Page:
"They're up there amongst the most common torturers in DRC."
He said the Lubumbashi ANR, in President Joseph Kabila's power base of Katanga, are among the worst in the country. "The Lubumbashi ANR sticks out above the others," he said.
Philip explained the ANR falls under the direct authority of Kabila with its mandate supposed to be limited to investigating crimes against the security of the state such as treason, espionage, political crimes or conspiracies.
However, Philip said the ANR routinely arrests and detains individuals suspected of common criminal offences. "They arrest people for theft, primarily with a view to extorting money from them," he said.
Opposition and civil society activists accused of violating state security are also targeted. "This is their stock in trade," Philip said.
He said detainees are typically held incommunicado - in cruel and inhuman conditions with no food or water - at special ANR detention centres. Most have no access to legal assistance.
"People have a lot of problems getting into ANR detention, whether it is [United Nations] human rights monitors or local human rights activists or family members.
"People can spend days and weeks in ANR detention without any kind of judicial scrutiny of the arrest and frequently just go missing for weeks on end. Eventually, by and large, they re-emerge, either released or put before the courts."
Congo, with the help of the international community, has made some small progress in reforming its security services, particularly the army, but Philip says the secret police remain untouched.
"Most of these intelligence services that depend directly on the presidency are not subject to parliamentary oversight or scrutiny. They are not subject to the ministry of justice scrutiny," he said.
In another case of apparent torture earlier this year a man named Jean claimed to have been arbitrarily detained by agents of the ANR in Lubumbashi. Jean is not his real name, which is withheld by IWPR to protect him from reprisals.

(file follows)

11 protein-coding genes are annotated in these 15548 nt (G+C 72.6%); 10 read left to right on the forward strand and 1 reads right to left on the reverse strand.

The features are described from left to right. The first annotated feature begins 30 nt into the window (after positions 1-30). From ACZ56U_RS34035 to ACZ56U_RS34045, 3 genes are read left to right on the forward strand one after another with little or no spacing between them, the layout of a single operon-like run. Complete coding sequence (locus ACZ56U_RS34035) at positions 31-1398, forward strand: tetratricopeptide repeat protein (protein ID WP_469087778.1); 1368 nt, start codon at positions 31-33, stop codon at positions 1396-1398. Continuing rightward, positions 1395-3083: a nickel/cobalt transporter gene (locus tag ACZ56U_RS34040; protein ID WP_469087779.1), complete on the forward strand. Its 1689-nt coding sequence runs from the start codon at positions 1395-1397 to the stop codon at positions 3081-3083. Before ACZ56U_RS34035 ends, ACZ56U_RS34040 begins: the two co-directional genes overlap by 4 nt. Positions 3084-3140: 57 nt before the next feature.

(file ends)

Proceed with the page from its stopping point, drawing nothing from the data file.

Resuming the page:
Jean told IWPR he was picked up for no valid reason. "Four tough guys threw me to the ground ... they rained blows on my buttocks," he said.
He said he was "locked in a cramped cell, with no air and a muddy floor full of worms and insects. I stand there for at least four hours. The oxygen starts rarefying and I get dizzy".
A senior officer had him moved to a larger cell with ten people, but where he had little place to stand or rest. Some of the others were also injured, he said.
Kazadi said his office is doing all it can to combat allegations of torture and mistreatment of civilians by members of the security forces.
"My ministry is engaged in a vast awareness campaign to put an end to shameful practices [of] harassing and torturing the population," Kazadi told IWPR.
"Dozens of such messages telling [agents] to stop these practices have been sent. We want to inform you that those who have committed these acts of torture have purely and simply been suspended for investigation."
Attempts by IWPR to contact a DRC government minister for further comment were unsuccessful.
Golden Misabiko, the manager of the African Association for the Defence of Human Rights, ASADHO, told IWPR, "We condemn [the] impunity enjoyed by ANR agents who benefit from the protection of their superiors."
Misabiko appealed to Kabila to "halt these serious human rights abuses committed by agents of the security services". He urged victims of torture "to always report an arbitrary arrest, illegal detention, and tortures to the general prosecutor against ANR agents".
CDH noted that the Congolese constitution states that "the human being is sacred. The state has an obligation to respect and protect it".
"Each person has a right to life, physical integrity," the CDH said, mostly because the DRC has ratified the international agreement on civil and political rights and the prohibitions against torture and cruel, inhuman or degrading treatment.